Illinois SURS makes first farmland commitment, allocating $60M to Homestead Capital USA Farmland Fund III
Global AgInvesting | 14 September 2020

Illinois SURS makes first farmland commitment, allocating $60M to Homestead Capital USA Farmland Fund III 

GAI News has learned that Homestead Capital USA Farmland Fund III has secured a $60 million commitment from the $19.5 billion State Universities Retirement System of Illinois (SURS). 
This investment, which was approved during the SURS Investment Committee meeting held on September 10 following a closed session presentation, marks the pension’s first investment in farmland, and in its first in Homestead.
Founded in 2012 in San Francisco, California, and with offices in Idaho, Illinois, and Arkansas, Homestead Capital has built and manages a vertically integrated portfolio of farmland across the U.S. that spans crops, lease types, operators, and regions.
“We think the Midwest, the Mountain West, the Pacific and the Delta represent the most compelling opportunities in U.S. agriculture over the next 10 to 15 years,” Gabe Santos, co-founder and head of acquisitions for Homestead, told GAI News in July 2015. “They also present us with great climate and crop diversification. Wherever we were going to own and operate land we had to have boots on the ground. We have identified a team of regional farm managers in all areas where we have strong footholds and networks.”
Focused on investing and operating farmland throughout the Mountain West, Delta, Midwest, and Pacific regions of the United States, Homestead has curated a team led by co-founders Gabe Santos and Daniel Little that has a deep well of experience in agriculture, financing, farm management, farm acquisition, portfolio construction, and risk management.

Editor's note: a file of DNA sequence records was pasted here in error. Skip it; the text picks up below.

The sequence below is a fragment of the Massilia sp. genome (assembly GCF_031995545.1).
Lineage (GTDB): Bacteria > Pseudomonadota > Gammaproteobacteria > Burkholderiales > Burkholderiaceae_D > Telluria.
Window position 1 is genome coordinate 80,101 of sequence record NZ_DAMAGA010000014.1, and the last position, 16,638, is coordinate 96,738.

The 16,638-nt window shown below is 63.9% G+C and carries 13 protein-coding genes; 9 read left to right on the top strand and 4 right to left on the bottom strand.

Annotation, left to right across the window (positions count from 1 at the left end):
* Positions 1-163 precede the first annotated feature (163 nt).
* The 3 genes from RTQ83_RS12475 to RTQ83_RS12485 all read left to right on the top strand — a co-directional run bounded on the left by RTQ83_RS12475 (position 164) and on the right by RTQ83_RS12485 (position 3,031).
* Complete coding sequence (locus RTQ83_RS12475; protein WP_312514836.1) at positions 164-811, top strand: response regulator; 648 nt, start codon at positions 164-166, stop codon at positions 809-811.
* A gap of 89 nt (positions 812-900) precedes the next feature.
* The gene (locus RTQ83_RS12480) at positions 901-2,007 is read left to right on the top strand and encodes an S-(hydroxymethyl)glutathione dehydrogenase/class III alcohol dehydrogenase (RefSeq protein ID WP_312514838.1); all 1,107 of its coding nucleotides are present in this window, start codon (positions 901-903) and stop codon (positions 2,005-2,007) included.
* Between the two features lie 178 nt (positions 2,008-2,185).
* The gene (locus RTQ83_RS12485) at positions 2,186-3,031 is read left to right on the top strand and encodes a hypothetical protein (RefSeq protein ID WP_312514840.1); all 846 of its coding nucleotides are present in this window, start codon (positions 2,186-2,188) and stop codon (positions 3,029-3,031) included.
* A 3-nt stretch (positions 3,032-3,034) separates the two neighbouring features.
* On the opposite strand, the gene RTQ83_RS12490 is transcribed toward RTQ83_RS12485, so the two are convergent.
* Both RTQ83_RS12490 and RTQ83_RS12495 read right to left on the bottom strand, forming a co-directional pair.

Partnering a “bottom-up” approach to sourcing and value creation, which is driven by Homestead’s locally engaged farmland managers, with a “top-down” course for portfolio construction and risk management, Homestead is able to deliver a properly diversified portfolio with an appropriate risk and reward profile.
Through an investment process that considers “labor, sustainable farming, and the environment”, Homestead is mindful of “…issues that relate to climate change and the scarcity of water” through its diligence and management. Using a proprietary software platform for modeling asset returns that accounts for yields, soil quality, climate patterns, commodity prices, and other factors, Homestead is able to manage concentration risk at the portfolio level, according to the firm’s website.
When asked about sustainability practices, Santos told GAI News in 2019, “The ones we employ are varied, depending on the type of farm we’re investing in. For example, water efficiency; we can deploy capital to make irrigation systems more efficient. More precise allocation of water can enable us to change crop rotation to a more profitable crop. Other sustainable practices we can use include variable rate of application of fertilizer, no-till farming and the use of cover crops.”
Homestead closed its first farmland fund in 2015 at $173 million with a portfolio of farms spanning 11 U.S. states producing 16 different crops, including cotton, rice, wheat, soybeans, tree nuts, apples, table and wine grapes, as well as citrus fruits.
Fund II followed, closed oversubscribed at more than double the size of Fund I at $400 million in November 2016.  This fund tracked the same trajectory as its predecessor, pursuing investments in both row and permanent crop farmland across the Mountain West, Delta, Midwest and Pacific regions of the country.
Many investors from Fund I returned to make capital commitments to Fund II, as both funds attracted the attention of a varied field of institutional investors including a $100 million commitment to Fund II from the Oregon Public Employees Retirement Fund (Oregon PERF), which joined  the $130 billion Washington State Investment Board (WSIB) and the $15.8 billion MainePERS fund in backing Homestead’s second fund.
Fund III is also building sizable commitments from pension investors. Along with Illinois SURS, existing investors in Fund III include New Jersey’s $70 billion public-employee pension manager, the New Jersey State Investment Council which  agreed to commit $100 million in Homestead Capital’s third fund in 2019.
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Source: GAI